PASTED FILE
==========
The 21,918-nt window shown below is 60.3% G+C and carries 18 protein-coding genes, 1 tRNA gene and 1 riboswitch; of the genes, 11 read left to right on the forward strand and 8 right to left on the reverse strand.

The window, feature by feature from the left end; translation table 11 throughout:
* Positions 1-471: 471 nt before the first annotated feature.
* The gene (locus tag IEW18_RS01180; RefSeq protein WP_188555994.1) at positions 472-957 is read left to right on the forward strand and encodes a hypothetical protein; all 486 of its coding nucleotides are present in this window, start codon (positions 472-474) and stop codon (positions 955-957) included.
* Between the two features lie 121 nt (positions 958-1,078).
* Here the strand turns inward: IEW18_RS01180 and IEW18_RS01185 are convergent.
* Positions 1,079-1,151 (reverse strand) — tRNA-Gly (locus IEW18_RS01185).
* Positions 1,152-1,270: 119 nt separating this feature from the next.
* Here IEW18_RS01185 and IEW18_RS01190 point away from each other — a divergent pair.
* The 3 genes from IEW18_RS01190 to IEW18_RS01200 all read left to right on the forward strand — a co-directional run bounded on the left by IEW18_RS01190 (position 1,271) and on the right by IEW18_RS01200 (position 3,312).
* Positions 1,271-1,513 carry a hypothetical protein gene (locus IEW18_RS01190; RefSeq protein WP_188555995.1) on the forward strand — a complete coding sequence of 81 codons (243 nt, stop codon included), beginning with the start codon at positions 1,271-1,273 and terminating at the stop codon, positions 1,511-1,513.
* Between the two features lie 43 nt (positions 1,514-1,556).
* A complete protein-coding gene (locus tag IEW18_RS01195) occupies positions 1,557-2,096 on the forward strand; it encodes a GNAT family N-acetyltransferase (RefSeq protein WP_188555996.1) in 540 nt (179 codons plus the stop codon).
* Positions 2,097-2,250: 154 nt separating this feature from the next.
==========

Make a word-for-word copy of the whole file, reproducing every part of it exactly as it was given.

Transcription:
The 21,918-nt window shown below is 60.3% G+C and carries 18 protein-coding genes, 1 tRNA gene and 1 riboswitch; of the genes, 11 read left to right on the forward strand and 8 right to left on the reverse strand.

The window, feature by feature from the left end; translation table 11 throughout:
* Positions 1-471: 471 nt before the first annotated feature.
* The gene (locus tag IEW18_RS01180; RefSeq protein WP_188555994.1) at positions 472-957 is read left to right on the forward strand and encodes a hypothetical protein; all 486 of its coding nucleotides are present in this window, start codon (positions 472-474) and stop codon (positions 955-957) included.
* Between the two features lie 121 nt (positions 958-1,078).
* Here the strand turns inward: IEW18_RS01180 and IEW18_RS01185 are convergent.
* Positions 1,079-1,151 (reverse strand) — tRNA-Gly (locus IEW18_RS01185).
* Positions 1,152-1,270: 119 nt separating this feature from the next.
* Here IEW18_RS01185 and IEW18_RS01190 point away from each other — a divergent pair.
* The 3 genes from IEW18_RS01190 to IEW18_RS01200 all read left to right on the forward strand — a co-directional run bounded on the left by IEW18_RS01190 (position 1,271) and on the right by IEW18_RS01200 (position 3,312).
* Positions 1,271-1,513 carry a hypothetical protein gene (locus IEW18_RS01190; RefSeq protein WP_188555995.1) on the forward strand — a complete coding sequence of 81 codons (243 nt, stop codon included), beginning with the start codon at positions 1,271-1,273 and terminating at the stop codon, positions 1,511-1,513.
* Between the two features lie 43 nt (positions 1,514-1,556).
* A complete protein-coding gene (locus tag IEW18_RS01195) occupies positions 1,557-2,096 on the forward strand; it encodes a GNAT family N-acetyltransferase (RefSeq protein WP_188555996.1) in 540 nt (179 codons plus the stop codon).
* Positions 2,097-2,250: 154 nt separating this feature from the next.